From Linda Gilkeson:
It was frosty last night, dipping a degree or so below freezing in many gardens. That is not low enough to damage hardy winter veggies out in the garden, but in case temperatures dip further tonight or this weekend you might want to add more mulch, if you have it, to beds of lettuce, spinach, and other greens. Or fluff up the mulch already on the beds, which has probably been flattened by this winter’s snow and rain. If there is snowfall this weekend, that is all to the good, as it will further insulate plants. I am still hoping it gets cold enough for a night or two to really frost my Brussels sprouts and bring out their best flavour….
It doesn’t look like the immediate forecast holds really cold weather, but, to review for newcomers to this newsletter, be alert to forecasts for the next month and a half (never trust a coastal February as anything can happen). Hardy leafy greens, hardy leeks (not all varieties are hardy), winter broccoli, winter cauliflower and cabbages are usually OK to -5oC (23oF). If it gets colder than that, it is a good idea to throw a tarp over plants. Since it is too cold for growth, it doesn’t have to be a clear cover. Be sure to anchor covers down well with stones, bricks, etc. in case of outflow winds, which can be quite strong in an Arctic outbreak. Root crops, such as carrots, beets, parsnips, turnips, will be fine even in prolonged, very cold weather—as long as you have spread a good layer of mulch right over the tops of the plants to keep the ‘shoulders’ of the roots from being frosted.
I occasionally experience -7 to -9oC (16oF) at my elevation and have had uncovered winter broccoli and cauliflower plants survive that in good condition, but leafy greens, such as chard, spinach and lettuce take a beating if they aren’t covered. If the worst happens and your leafy greens do get frosted to the ground, don’t remove the plants. They usually come back strongly from the roots to produce a good crop in early spring. The hardiest greens, such as kale, parsley, corn salad are rarely, if ever, damaged by cold.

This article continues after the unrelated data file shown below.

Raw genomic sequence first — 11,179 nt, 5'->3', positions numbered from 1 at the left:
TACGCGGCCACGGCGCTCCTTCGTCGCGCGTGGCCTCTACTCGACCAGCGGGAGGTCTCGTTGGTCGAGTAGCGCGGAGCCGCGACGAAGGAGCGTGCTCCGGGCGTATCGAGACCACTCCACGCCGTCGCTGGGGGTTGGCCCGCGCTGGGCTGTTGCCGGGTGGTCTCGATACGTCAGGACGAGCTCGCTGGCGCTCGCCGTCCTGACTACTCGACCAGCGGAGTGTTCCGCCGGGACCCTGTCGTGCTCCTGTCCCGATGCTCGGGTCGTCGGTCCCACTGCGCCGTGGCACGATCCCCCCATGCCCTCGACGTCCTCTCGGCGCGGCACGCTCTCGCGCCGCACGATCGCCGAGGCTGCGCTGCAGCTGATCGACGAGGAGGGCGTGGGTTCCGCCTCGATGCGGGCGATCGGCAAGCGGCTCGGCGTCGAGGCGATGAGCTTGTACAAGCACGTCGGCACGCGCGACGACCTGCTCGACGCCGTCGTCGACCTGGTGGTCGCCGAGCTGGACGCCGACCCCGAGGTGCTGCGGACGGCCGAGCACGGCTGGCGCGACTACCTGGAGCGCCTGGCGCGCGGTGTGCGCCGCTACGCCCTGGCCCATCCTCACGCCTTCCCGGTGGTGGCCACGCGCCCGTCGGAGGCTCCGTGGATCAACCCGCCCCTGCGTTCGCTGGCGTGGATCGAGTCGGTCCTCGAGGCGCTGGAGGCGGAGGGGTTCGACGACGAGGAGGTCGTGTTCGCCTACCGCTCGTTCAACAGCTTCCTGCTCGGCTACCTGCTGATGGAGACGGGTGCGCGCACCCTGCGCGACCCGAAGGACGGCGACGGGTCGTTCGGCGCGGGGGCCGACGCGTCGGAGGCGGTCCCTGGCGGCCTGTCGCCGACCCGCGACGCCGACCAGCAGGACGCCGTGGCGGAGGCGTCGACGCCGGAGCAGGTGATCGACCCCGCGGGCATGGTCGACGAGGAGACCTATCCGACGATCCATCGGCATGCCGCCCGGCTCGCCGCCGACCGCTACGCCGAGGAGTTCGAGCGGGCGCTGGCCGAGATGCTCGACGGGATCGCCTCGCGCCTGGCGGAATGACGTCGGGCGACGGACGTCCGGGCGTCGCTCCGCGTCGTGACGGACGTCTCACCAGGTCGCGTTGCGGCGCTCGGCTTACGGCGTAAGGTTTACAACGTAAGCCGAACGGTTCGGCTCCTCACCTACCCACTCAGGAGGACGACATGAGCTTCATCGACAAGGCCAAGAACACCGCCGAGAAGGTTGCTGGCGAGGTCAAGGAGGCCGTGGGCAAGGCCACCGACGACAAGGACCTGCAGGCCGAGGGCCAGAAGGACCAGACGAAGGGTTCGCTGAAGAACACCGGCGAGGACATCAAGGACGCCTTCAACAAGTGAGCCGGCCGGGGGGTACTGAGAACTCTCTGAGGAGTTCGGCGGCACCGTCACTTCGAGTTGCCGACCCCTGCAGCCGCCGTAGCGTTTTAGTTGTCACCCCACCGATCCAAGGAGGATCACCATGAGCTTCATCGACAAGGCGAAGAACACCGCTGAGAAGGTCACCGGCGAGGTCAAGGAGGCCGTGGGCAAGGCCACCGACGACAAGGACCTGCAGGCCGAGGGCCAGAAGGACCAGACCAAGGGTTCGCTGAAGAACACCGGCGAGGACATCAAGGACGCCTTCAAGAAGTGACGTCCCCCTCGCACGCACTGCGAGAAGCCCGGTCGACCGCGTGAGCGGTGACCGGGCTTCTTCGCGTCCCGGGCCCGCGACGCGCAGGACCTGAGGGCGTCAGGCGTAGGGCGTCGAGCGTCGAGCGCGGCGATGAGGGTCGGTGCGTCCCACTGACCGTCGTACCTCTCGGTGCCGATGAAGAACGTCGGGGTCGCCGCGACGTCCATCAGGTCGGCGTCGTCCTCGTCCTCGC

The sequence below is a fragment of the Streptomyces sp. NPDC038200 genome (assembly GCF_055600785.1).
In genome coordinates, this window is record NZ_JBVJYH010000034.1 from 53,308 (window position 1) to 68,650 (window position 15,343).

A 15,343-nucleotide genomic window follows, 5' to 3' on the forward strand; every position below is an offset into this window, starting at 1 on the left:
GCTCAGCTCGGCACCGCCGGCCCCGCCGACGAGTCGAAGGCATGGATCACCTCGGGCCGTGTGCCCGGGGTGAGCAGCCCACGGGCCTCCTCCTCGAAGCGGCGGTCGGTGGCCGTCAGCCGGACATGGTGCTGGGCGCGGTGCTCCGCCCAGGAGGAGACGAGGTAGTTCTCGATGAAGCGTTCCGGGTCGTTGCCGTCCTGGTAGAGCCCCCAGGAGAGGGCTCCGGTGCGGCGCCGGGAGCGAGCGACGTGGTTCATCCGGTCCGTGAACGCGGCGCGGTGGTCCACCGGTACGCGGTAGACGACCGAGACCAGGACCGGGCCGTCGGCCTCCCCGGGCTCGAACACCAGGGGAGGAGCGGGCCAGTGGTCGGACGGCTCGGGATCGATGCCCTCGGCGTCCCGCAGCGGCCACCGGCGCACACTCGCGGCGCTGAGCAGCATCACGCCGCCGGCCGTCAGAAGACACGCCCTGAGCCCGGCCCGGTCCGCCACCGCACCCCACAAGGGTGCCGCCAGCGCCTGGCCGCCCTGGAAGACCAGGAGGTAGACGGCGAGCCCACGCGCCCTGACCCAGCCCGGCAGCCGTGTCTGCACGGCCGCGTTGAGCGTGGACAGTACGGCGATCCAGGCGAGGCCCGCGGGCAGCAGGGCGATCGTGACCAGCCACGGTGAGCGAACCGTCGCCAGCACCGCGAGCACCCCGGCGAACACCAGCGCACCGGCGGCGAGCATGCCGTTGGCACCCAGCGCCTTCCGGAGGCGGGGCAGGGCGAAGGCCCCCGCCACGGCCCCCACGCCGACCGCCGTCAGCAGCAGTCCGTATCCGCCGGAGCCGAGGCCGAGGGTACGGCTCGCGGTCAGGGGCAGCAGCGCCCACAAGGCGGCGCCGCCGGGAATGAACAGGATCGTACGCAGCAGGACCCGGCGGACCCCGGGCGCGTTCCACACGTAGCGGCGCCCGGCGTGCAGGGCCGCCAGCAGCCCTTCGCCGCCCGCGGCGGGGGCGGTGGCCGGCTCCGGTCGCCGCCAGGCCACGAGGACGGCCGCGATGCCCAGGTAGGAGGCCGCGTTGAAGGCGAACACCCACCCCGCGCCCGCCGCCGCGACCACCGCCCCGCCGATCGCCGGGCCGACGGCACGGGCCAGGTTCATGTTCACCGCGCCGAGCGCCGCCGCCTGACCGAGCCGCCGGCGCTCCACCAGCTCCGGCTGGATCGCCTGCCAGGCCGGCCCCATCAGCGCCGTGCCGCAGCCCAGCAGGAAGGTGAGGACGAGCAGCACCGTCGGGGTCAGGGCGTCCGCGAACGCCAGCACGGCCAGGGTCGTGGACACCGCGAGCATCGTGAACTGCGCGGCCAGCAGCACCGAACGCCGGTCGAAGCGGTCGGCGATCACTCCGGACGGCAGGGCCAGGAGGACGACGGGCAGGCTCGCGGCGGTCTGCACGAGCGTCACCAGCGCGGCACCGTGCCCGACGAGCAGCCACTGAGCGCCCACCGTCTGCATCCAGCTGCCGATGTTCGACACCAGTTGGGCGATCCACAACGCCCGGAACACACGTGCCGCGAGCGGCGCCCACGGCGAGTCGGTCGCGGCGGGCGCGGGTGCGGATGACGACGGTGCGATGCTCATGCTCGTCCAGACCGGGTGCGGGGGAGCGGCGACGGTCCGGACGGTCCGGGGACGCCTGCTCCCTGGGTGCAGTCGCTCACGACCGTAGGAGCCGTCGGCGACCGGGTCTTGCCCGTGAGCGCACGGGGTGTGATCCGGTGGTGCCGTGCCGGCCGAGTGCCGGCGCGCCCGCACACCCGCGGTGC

And REALLY, everyone, your garlic is just fine! If garlic shoots are poking up through the mulch now, not to worry—they are very hardy. If your garlic shoots are not poking up by now, don’t worry about that, either—some varieties are later than others.
Unless there is a really extreme weather pattern setting in, I won’t send a reminder out about covering plants, so just keep an eye on the forecast. And, if you find yourself shoveling cold white stuff, just remember that snow is great for your garden.
Republished with permission from Linda Gilkeson’s Gardening Tips. See Linda’s website to sign up for her newsletter, purchase books, access free presentations and identify pests and diseases which may affect West Coast gardens.